|Damien Hirst is back!|
|Written by Anna Trevisan|
Provocative, controversial, drastic: Damien Hirst’s talent is obsessive, fatal, and compulsively success-oriented. The English artist, born in Bristol in 1965, graduated in Fine Arts at the Goldsmith College in London in 1989.
Thanks to Frieze, he is able to found Young British Artists (or YBAs), also known as BritArt, and to meet Charles Saatchi, his future pygmalion. A decade later, in 1991, one of his most famous pieces, The Physical Impossibility of Death in the Mind of Someone Living (a four-metre long formaldehyde-preserved tiger shark) is sold for 12 million dollars to an American collector.
In 2003, Charity is valued at one million pounds. Meanwhile, Hirst conquered not only the art market, but also the fierce aversion of animalists, who stigmatize his continual use of animal corpses for his art: a quartered cow, sheep, fish, birds, pigs… and a generous endowment of formaldehyde. Butterflies number in the thousands (9000, it seems) and are catalogue with an entomologist’s care. More: display cabinets with furniture and other common items, frozen in cruel lucidity as mementos of daily life, kaleidoscopical paintings, spot paintings of manic symmetry, diamond-studded human skulls.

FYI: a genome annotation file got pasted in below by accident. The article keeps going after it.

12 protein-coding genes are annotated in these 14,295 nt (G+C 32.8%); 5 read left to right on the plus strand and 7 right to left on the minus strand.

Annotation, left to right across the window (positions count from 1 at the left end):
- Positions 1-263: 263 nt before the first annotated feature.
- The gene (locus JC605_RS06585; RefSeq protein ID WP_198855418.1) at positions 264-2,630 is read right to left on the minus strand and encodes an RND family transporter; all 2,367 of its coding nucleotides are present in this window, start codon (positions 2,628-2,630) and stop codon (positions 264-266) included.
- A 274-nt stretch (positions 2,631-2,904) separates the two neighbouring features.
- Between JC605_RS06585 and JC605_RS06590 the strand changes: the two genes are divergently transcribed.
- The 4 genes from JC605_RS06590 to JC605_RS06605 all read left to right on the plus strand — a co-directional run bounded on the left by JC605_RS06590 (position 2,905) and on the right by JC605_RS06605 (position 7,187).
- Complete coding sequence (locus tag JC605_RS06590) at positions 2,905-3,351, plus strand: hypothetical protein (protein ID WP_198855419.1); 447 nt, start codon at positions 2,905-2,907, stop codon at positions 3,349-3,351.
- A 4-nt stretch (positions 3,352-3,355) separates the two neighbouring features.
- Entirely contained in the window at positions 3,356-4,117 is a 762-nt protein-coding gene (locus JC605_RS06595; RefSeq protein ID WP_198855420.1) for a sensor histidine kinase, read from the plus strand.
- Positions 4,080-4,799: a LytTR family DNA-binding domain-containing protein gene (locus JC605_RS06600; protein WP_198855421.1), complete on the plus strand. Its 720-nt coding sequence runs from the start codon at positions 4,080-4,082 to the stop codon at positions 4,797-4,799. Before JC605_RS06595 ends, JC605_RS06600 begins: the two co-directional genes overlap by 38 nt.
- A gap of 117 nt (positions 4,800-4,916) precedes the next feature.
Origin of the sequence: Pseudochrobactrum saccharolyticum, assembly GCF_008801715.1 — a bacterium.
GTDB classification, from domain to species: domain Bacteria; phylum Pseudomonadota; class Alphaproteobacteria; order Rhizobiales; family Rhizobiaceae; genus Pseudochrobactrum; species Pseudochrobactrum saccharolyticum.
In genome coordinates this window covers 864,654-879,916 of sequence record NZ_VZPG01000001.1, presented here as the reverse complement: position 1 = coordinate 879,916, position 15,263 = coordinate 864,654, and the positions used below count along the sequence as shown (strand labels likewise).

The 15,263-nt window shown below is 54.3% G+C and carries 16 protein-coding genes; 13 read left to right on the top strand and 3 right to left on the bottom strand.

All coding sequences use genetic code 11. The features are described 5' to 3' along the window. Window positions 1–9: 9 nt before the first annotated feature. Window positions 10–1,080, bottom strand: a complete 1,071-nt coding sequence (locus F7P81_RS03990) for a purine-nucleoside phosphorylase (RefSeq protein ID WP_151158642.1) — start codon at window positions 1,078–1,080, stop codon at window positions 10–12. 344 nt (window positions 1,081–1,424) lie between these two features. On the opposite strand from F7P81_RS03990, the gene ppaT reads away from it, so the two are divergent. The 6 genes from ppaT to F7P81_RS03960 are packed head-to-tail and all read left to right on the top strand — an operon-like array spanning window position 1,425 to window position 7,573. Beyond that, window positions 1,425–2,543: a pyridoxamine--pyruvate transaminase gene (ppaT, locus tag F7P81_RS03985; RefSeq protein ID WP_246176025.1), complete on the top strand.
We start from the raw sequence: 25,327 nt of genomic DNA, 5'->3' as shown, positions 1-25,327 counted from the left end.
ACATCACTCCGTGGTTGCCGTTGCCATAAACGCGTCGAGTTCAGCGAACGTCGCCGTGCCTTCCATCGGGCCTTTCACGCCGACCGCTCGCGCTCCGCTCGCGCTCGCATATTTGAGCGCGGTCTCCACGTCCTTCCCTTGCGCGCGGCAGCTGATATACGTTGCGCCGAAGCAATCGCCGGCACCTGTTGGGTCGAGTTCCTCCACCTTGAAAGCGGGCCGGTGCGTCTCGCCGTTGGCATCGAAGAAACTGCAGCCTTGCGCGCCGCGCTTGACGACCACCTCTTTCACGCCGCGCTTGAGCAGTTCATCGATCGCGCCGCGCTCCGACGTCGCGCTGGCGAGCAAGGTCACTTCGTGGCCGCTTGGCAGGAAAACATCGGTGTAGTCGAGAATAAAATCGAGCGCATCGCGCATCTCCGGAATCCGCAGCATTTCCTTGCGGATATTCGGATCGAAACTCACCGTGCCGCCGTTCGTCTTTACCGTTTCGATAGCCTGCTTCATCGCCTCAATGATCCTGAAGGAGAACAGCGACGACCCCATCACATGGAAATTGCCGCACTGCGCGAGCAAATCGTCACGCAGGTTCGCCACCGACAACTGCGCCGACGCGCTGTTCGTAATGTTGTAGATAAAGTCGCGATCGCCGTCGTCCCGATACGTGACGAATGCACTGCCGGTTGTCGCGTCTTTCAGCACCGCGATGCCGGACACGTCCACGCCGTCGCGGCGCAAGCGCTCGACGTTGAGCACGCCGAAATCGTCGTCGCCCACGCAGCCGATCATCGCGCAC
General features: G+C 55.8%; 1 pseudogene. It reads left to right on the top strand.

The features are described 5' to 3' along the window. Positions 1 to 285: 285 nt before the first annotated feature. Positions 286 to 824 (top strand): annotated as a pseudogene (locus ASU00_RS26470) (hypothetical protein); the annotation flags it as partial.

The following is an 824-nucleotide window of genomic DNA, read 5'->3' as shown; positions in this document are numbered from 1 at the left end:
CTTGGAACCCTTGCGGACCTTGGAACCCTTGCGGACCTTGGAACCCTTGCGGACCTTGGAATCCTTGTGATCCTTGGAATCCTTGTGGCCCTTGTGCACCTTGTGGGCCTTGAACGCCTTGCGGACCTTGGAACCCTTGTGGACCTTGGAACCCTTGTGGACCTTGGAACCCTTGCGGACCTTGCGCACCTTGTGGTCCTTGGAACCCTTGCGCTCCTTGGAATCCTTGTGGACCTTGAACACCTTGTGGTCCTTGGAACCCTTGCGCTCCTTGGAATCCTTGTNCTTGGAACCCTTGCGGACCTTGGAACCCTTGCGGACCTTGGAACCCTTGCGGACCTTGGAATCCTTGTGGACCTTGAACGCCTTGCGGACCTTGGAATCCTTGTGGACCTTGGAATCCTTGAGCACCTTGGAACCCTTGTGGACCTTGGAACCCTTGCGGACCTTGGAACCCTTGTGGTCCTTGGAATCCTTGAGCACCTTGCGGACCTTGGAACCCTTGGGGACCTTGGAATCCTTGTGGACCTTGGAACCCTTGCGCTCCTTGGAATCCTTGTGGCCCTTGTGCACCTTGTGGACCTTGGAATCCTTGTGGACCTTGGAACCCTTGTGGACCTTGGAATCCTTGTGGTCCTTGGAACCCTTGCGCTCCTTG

Hirst’s return to Venice is scheduled for April 9 at Palazzo Grassi and Punta della Dogana after twelve long years since his last proper visit to Italy. His art is a fatal attraction for the dead and the inanimate. What this really means, though, is open to debate, and we can only imagine what Hirst is going to set up for this Venetian show, for we have no clue as we speak except for a brief title phrase: Treasure from the Wreck of the Unbelievable.
Palazzo Grassi, San Samuele | Punta della Dogana, Salute - Venice